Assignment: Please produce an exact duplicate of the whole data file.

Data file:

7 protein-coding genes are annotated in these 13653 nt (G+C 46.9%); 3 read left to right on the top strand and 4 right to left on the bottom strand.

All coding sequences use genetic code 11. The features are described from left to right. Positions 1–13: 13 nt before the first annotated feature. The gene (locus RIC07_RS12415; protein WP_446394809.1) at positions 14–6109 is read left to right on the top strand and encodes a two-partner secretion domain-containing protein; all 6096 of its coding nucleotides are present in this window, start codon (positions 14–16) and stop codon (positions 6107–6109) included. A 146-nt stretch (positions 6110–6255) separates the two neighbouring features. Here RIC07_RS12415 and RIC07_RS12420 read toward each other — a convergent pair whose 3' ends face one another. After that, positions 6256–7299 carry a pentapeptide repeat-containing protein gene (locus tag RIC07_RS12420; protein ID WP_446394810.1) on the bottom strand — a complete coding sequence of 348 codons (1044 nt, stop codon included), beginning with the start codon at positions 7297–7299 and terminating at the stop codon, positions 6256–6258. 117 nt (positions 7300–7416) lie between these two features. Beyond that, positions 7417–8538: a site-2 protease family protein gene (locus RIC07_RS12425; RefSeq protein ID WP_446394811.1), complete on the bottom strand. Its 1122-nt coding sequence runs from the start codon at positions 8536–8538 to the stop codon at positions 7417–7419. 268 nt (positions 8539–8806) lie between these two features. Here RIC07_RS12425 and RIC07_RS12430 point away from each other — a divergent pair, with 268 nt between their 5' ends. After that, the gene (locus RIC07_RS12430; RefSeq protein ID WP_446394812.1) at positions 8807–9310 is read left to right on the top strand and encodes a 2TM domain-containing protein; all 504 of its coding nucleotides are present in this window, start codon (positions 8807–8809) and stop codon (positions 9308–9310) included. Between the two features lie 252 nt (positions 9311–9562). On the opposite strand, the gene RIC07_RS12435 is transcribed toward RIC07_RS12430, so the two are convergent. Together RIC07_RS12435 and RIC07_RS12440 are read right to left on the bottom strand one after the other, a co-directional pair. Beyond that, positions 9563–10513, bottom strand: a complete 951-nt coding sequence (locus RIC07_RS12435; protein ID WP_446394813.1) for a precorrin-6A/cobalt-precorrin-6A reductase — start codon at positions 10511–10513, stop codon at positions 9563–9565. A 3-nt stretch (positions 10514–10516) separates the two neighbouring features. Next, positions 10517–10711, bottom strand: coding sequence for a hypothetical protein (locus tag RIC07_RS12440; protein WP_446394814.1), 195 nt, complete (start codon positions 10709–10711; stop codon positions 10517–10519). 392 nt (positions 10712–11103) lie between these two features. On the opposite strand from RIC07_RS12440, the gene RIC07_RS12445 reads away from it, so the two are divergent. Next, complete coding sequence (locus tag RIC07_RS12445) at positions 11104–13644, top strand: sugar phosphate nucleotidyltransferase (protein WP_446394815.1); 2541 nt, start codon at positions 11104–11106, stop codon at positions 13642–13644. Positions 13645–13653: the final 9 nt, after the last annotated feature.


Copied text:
7 protein-coding genes are annotated in these 13653 nt (G+C 46.9%); 3 read left to right on the top strand and 4 right to left on the bottom strand.

All coding sequences use genetic code 11. The features are described from left to right. Positions 1–13: 13 nt before the first annotated feature. The gene (locus RIC07_RS12415; protein WP_446394809.1) at positions 14–6109 is read left to right on the top strand and encodes a two-partner secretion domain-containing protein; all 6096 of its coding nucleotides are present in this window, start codon (positions 14–16) and stop codon (positions 6107–6109) included. A 146-nt stretch (positions 6110–6255) separates the two neighbouring features. Here RIC07_RS12415 and RIC07_RS12420 read toward each other — a convergent pair whose 3' ends face one another. After that, positions 6256–7299 carry a pentapeptide repeat-containing protein gene (locus tag RIC07_RS12420; protein ID WP_446394810.1) on the bottom strand — a complete coding sequence of 348 codons (1044 nt, stop codon included), beginning with the start codon at positions 7297–7299 and terminating at the stop codon, positions 6256–6258. 117 nt (positions 7300–7416) lie between these two features. Beyond that, positions 7417–8538: a site-2 protease family protein gene (locus RIC07_RS12425; RefSeq protein ID WP_446394811.1), complete on the bottom strand. Its 1122-nt coding sequence runs from the start codon at positions 8536–8538 to the stop codon at positions 7417–7419. 268 nt (positions 8539–8806) lie between these two features. Here RIC07_RS12425 and RIC07_RS12430 point away from each other — a divergent pair, with 268 nt between their 5' ends. After that, the gene (locus RIC07_RS12430; RefSeq protein ID WP_446394812.1) at positions 8807–9310 is read left to right on the top strand and encodes a 2TM domain-containing protein; all 504 of its coding nucleotides are present in this window, start codon (positions 8807–8809) and stop codon (positions 9308–9310) included. Between the two features lie 252 nt (positions 9311–9562). On the opposite strand, the gene RIC07_RS12435 is transcribed toward RIC07_RS12430, so the two are convergent. Together RIC07_RS12435 and RIC07_RS12440 are read right to left on the bottom strand one after the other, a co-directional pair. Beyond that, positions 9563–10513, bottom strand: a complete 951-nt coding sequence (locus RIC07_RS12435; protein ID WP_446394813.1) for a precorrin-6A/cobalt-precorrin-6A reductase — start codon at positions 10511–10513, stop codon at positions 9563–9565. A 3-nt stretch (positions 10514–10516) separates the two neighbouring features. Next, positions 10517–10711, bottom strand: coding sequence for a hypothetical protein (locus tag RIC07_RS12440; protein WP_446394814.1), 195 nt, complete (start codon positions 10709–10711; stop codon positions 10517–10519). 392 nt (positions 10712–11103) lie between these two features. On the opposite strand from RIC07_RS12440, the gene RIC07_RS12445 reads away from it, so the two are divergent. Next, complete coding sequence (locus tag RIC07_RS12445) at positions 11104–13644, top strand: sugar phosphate nucleotidyltransferase (protein WP_446394815.1); 2541 nt, start codon at positions 11104–11106, stop codon at positions 13642–13644. Positions 13645–13653: the final 9 nt, after the last annotated feature.